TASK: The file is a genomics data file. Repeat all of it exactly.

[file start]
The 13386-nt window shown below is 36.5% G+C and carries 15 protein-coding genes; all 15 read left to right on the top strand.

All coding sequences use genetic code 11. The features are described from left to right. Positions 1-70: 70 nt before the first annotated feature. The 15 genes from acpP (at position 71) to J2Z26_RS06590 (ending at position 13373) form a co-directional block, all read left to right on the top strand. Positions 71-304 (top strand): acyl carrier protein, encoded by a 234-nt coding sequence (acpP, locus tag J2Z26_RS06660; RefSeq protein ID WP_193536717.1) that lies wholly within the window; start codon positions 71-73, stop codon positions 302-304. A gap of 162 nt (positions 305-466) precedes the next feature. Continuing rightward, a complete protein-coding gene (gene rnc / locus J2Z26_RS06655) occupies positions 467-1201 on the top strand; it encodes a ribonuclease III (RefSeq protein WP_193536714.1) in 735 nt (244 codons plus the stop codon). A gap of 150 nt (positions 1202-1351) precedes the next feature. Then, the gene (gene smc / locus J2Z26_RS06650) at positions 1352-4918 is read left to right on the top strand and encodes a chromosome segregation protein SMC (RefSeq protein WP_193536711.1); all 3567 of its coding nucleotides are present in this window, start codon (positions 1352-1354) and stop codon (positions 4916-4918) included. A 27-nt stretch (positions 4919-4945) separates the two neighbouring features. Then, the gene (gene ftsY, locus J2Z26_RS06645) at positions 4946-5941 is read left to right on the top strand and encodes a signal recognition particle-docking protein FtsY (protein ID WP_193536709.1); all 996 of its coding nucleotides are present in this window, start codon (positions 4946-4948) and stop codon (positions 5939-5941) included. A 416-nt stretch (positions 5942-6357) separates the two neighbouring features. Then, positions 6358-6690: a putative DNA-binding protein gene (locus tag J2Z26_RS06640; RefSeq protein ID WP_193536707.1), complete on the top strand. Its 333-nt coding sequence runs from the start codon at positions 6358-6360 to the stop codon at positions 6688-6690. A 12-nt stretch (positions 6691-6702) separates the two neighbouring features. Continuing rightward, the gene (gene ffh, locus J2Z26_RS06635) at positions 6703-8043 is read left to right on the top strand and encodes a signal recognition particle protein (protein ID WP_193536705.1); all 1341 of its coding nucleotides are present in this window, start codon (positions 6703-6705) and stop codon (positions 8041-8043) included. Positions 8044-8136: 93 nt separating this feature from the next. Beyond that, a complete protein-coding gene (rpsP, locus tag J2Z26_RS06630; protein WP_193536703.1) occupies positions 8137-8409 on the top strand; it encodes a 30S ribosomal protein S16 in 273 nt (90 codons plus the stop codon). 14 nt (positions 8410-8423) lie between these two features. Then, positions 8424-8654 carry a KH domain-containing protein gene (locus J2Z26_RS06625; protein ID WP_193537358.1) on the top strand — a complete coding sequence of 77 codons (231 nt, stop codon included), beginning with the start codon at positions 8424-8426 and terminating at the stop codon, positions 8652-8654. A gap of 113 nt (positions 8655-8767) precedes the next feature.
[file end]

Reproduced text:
The 13386-nt window shown below is 36.5% G+C and carries 15 protein-coding genes; all 15 read left to right on the top strand.

All coding sequences use genetic code 11. The features are described from left to right. Positions 1-70: 70 nt before the first annotated feature. The 15 genes from acpP (at position 71) to J2Z26_RS06590 (ending at position 13373) form a co-directional block, all read left to right on the top strand. Positions 71-304 (top strand): acyl carrier protein, encoded by a 234-nt coding sequence (acpP, locus tag J2Z26_RS06660; RefSeq protein ID WP_193536717.1) that lies wholly within the window; start codon positions 71-73, stop codon positions 302-304. A gap of 162 nt (positions 305-466) precedes the next feature. Continuing rightward, a complete protein-coding gene (gene rnc / locus J2Z26_RS06655) occupies positions 467-1201 on the top strand; it encodes a ribonuclease III (RefSeq protein WP_193536714.1) in 735 nt (244 codons plus the stop codon). A gap of 150 nt (positions 1202-1351) precedes the next feature. Then, the gene (gene smc / locus J2Z26_RS06650) at positions 1352-4918 is read left to right on the top strand and encodes a chromosome segregation protein SMC (RefSeq protein WP_193536711.1); all 3567 of its coding nucleotides are present in this window, start codon (positions 1352-1354) and stop codon (positions 4916-4918) included. A 27-nt stretch (positions 4919-4945) separates the two neighbouring features. Then, the gene (gene ftsY, locus J2Z26_RS06645) at positions 4946-5941 is read left to right on the top strand and encodes a signal recognition particle-docking protein FtsY (protein ID WP_193536709.1); all 996 of its coding nucleotides are present in this window, start codon (positions 4946-4948) and stop codon (positions 5939-5941) included. A 416-nt stretch (positions 5942-6357) separates the two neighbouring features. Then, positions 6358-6690: a putative DNA-binding protein gene (locus tag J2Z26_RS06640; RefSeq protein ID WP_193536707.1), complete on the top strand. Its 333-nt coding sequence runs from the start codon at positions 6358-6360 to the stop codon at positions 6688-6690. A 12-nt stretch (positions 6691-6702) separates the two neighbouring features. Continuing rightward, the gene (gene ffh, locus J2Z26_RS06635) at positions 6703-8043 is read left to right on the top strand and encodes a signal recognition particle protein (protein ID WP_193536705.1); all 1341 of its coding nucleotides are present in this window, start codon (positions 6703-6705) and stop codon (positions 8041-8043) included. Positions 8044-8136: 93 nt separating this feature from the next. Beyond that, a complete protein-coding gene (rpsP, locus tag J2Z26_RS06630; protein WP_193536703.1) occupies positions 8137-8409 on the top strand; it encodes a 30S ribosomal protein S16 in 273 nt (90 codons plus the stop codon). 14 nt (positions 8410-8423) lie between these two features. Then, positions 8424-8654 carry a KH domain-containing protein gene (locus J2Z26_RS06625; protein ID WP_193537358.1) on the top strand — a complete coding sequence of 77 codons (231 nt, stop codon included), beginning with the start codon at positions 8424-8426 and terminating at the stop codon, positions 8652-8654. A gap of 113 nt (positions 8655-8767) precedes the next feature.